Air quality recorded healthy since January

Pakistan Environmental Protection Agency (Pak-EPA) Director General Farzana Altaf Shah on Monday told the Senate Standing Committee on Climate Change that the air pollutant ratio in the federal capital was calculated below permissible limits of National Environmental Quality Standards (NEQS) since January. The committee meeting was chaired by Senator Muhammad Hamayun Mohmand.

She apprised the forum that the most hazardous pollutant of particulate matter (PM2.5) was recorded at 17.5 microgrammes per cubic metre which is far below the NEQS of 35 microgrammes per cubic meter. She added that there were two main sources of pollution in the federal capital, industrial sector emissions and waste burning.

“There are eight steel furnaces in the industrial area of Sector I-9 that has installed dry scrubbers to reduce dark smoke,” she stated. The EPA DG further informed that Aabpara, Mandi Mor and Motorway interchange were identified as hotspots where 30-40 trucks or heavy vehicles were challaned daily on higher emissions.

She underlined that during the Covid-19 lockdown, the air quality was recorded healthy. With Rs46 million budget, Pak EPA was ensuring all its equipment operational 24/7 whereas, under its first project of Pollution Lower Assessment Network, four new and one existing monitoring station would be established, she maintained.

“Under this, we will be working on water shortage data in the federal capital to assess the future needs of the metropolis,” she added.

Senator Mushahid Hussain Sayed suggested the EPA develop its smart application for providing real-time air quality index (AQI) of the federal capital.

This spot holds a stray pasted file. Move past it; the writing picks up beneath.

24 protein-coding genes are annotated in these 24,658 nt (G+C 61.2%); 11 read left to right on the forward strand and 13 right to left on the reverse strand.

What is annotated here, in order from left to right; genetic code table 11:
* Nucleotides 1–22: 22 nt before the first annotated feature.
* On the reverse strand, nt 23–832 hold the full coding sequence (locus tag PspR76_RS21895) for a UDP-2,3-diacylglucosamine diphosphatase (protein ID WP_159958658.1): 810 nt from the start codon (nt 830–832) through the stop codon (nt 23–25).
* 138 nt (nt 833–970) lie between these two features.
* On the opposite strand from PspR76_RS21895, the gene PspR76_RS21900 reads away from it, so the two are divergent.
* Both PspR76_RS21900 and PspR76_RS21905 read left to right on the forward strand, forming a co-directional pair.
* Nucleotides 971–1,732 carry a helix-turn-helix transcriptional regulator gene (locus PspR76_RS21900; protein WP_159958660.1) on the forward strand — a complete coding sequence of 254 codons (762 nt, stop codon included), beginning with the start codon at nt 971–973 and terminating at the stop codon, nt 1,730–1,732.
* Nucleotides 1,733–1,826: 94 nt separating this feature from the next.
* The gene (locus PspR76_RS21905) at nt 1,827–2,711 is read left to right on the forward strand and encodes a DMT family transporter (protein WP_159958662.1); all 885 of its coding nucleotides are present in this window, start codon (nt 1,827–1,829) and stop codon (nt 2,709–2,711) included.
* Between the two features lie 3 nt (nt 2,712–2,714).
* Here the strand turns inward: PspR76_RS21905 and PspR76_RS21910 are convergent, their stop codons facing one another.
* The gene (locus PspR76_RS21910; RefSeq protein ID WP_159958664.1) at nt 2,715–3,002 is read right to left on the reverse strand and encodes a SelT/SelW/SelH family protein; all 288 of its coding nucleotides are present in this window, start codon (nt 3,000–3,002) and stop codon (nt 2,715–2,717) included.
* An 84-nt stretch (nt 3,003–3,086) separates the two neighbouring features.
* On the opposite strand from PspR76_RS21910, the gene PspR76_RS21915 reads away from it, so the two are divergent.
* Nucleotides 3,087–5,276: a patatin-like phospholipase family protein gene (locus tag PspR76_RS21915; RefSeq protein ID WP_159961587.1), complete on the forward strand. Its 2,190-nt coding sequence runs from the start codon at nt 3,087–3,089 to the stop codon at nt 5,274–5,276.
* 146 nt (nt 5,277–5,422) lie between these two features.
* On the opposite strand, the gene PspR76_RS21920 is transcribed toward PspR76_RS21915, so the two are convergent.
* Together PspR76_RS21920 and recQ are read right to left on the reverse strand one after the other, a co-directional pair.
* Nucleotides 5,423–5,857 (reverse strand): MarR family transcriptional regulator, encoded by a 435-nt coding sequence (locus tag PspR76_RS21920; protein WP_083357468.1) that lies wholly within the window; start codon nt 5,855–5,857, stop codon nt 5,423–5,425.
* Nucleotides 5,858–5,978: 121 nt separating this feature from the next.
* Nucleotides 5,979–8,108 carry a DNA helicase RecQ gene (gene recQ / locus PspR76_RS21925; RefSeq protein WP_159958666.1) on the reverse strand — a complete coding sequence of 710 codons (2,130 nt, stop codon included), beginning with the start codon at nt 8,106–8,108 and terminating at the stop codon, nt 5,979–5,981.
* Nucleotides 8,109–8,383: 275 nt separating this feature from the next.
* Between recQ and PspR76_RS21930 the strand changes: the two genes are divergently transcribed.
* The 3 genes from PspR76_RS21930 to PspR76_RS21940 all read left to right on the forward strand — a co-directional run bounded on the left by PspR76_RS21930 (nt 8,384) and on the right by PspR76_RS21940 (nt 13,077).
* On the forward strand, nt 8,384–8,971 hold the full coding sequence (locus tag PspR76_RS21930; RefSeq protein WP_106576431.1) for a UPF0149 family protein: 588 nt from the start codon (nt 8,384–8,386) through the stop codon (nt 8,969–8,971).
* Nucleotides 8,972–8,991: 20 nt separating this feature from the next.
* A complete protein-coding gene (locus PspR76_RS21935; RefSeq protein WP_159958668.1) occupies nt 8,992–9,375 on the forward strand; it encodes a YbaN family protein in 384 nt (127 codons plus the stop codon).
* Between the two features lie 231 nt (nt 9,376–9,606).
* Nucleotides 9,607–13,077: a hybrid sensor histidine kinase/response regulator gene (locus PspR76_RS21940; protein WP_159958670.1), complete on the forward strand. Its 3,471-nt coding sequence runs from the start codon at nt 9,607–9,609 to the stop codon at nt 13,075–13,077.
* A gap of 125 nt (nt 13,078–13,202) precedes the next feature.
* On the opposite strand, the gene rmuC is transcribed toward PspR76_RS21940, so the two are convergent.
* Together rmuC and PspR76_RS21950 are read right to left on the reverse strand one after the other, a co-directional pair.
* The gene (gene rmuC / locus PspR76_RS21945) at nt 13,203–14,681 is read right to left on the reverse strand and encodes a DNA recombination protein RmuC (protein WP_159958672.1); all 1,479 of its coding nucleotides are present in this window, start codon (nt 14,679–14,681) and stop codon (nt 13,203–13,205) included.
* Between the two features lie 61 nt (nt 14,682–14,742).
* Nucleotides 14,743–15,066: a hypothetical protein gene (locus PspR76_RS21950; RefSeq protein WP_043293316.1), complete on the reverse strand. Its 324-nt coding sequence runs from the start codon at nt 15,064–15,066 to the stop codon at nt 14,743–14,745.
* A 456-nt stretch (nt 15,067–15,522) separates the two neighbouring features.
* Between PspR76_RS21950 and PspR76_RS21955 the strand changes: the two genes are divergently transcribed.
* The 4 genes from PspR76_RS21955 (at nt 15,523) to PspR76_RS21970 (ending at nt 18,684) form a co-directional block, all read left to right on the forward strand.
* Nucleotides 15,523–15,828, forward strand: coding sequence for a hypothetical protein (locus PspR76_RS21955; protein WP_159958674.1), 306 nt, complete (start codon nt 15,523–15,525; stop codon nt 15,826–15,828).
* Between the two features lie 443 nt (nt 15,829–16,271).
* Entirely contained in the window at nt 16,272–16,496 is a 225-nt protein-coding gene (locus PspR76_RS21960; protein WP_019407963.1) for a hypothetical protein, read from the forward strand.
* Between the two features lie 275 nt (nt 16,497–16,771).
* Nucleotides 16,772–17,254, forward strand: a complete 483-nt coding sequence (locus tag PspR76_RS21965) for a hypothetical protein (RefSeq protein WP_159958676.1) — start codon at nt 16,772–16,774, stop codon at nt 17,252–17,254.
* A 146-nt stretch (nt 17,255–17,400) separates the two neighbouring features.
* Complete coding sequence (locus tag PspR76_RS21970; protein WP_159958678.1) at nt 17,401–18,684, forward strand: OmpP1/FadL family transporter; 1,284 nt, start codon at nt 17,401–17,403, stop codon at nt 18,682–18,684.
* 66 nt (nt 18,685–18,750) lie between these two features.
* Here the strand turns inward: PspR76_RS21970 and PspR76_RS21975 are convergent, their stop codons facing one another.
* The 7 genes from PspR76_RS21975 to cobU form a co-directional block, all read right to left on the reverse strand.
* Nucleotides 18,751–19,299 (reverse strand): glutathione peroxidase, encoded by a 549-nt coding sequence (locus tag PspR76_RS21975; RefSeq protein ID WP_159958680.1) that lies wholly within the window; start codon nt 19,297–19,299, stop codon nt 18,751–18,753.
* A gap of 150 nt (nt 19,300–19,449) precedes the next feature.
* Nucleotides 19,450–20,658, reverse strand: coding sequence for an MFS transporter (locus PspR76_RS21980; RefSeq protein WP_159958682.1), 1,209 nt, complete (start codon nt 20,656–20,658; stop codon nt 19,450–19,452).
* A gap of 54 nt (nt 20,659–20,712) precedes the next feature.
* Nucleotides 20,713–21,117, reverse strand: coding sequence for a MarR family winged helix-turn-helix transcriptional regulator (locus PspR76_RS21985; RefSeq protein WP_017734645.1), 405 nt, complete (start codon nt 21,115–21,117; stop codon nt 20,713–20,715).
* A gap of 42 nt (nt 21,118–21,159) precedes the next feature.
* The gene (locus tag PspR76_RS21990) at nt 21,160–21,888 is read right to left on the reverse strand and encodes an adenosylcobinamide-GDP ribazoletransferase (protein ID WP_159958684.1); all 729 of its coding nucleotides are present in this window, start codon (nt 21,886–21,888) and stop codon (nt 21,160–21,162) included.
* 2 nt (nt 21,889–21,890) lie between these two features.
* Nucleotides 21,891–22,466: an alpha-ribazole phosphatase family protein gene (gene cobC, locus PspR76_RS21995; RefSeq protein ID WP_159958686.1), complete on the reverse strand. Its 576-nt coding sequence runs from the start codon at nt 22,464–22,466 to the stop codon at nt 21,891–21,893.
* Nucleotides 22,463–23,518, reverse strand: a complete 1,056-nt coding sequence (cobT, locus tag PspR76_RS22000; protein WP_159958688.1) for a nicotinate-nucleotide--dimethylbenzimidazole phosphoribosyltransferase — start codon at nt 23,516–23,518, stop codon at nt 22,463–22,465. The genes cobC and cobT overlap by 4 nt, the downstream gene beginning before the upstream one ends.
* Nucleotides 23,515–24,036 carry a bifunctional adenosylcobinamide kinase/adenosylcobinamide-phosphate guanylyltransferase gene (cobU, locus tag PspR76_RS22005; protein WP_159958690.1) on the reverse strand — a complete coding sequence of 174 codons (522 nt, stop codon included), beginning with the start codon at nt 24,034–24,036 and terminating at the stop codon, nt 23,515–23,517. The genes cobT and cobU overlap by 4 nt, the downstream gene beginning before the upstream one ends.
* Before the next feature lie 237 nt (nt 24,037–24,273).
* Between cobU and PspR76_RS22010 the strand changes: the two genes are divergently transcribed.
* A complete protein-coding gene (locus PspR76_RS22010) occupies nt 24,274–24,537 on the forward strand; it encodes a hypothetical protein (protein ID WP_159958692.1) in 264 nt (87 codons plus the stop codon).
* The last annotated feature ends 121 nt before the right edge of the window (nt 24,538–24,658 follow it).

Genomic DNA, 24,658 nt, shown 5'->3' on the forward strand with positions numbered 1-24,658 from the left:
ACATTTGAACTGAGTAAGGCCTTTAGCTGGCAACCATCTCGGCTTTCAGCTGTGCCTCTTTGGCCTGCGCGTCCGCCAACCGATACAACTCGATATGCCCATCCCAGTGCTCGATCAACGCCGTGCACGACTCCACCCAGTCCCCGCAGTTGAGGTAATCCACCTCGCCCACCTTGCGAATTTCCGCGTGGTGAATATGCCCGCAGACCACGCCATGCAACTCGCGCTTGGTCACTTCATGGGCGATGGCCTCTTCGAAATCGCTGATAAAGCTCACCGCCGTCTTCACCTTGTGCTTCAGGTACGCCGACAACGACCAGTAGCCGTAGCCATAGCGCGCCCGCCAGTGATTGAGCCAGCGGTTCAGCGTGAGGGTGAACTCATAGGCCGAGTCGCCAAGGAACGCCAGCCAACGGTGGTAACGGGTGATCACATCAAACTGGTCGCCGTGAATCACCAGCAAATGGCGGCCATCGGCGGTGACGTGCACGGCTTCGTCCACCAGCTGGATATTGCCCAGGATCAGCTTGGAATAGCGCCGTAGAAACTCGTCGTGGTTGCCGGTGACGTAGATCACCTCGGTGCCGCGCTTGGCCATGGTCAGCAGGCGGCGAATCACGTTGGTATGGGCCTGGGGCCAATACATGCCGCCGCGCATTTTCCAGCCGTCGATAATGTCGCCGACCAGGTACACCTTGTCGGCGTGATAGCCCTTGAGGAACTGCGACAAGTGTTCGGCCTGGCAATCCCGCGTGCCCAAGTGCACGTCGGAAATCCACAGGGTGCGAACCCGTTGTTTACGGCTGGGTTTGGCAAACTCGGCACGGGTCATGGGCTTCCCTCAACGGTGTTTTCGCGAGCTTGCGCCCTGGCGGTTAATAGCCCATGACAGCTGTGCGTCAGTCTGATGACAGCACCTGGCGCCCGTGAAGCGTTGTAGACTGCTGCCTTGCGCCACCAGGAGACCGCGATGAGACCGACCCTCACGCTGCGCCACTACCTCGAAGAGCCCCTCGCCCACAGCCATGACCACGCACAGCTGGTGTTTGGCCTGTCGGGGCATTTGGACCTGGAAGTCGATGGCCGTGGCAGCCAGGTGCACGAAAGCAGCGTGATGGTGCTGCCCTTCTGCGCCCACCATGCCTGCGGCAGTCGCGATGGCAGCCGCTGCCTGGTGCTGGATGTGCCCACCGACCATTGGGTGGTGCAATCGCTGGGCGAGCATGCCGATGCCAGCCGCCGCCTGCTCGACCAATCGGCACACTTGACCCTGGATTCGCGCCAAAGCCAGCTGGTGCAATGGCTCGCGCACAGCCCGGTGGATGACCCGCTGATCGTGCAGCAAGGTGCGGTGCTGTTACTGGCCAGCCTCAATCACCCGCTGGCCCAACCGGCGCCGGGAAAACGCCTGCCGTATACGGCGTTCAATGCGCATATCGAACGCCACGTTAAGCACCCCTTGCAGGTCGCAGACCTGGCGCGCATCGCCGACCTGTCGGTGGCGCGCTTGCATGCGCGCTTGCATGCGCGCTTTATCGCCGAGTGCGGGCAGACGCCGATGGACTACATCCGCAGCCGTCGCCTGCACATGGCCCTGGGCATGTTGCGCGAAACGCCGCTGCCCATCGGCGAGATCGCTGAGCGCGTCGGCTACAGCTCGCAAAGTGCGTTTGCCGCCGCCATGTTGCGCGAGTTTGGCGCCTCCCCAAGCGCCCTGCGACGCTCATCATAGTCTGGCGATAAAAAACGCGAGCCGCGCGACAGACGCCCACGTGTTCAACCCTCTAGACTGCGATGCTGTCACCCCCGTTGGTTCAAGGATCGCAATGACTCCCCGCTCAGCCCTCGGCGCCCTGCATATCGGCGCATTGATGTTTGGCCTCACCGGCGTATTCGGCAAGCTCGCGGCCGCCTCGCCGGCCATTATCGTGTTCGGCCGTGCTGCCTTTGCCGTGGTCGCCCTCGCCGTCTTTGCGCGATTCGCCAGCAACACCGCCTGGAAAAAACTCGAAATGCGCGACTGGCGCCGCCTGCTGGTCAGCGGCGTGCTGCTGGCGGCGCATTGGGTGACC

Speaking on the occasion, Minister of State for Climate Change Zartaj Gul said the government had implemented plastic bags ban through standing committees of the Parliament at the federal level which would be followed in every environmental conservation endeavour.

She further informed that more than 4,000 brick kilns in Punjab have been converted to Zig Zag technology to curb air pollution while steps were being taken to move kilns in Islamabad on the same technology. She said that so far, seven kilns in Islamabad have been converted to modern technology.

Moreover, Senator Taj Haider said that disordered traffic needs to be stopped to reduce air pollution because it causes more pollution.

While considering the Global Change Impact Studies Center Amendment Bill presented in the meeting, Senator Sherry Rehman objected that Parliament is not represented in the Board of Governors (BoG) of the centre. She said that if they are not represented on the board, the Parliament will lose its oversight.

The secretary for Climate Change informed that the Ministry of Law thought that parliamentarians should not be represented in the executive board to which Rehman replied that if this is the case then what will happen to all other members of the board as they have fought and included parliamentarians in China-Pakistan Economic Corridor (CPEC) and other boards.

At the meeting, the committee members unanimously decided to make further amendments to the bill through which the board shall represent one member of both houses and a board meeting shall be convened every three months.

The members of the committee also recommended that the anti-litigation bill introduced by Senator Faisal Javed and approved by the Senate be introduced in the National Assembly soon.

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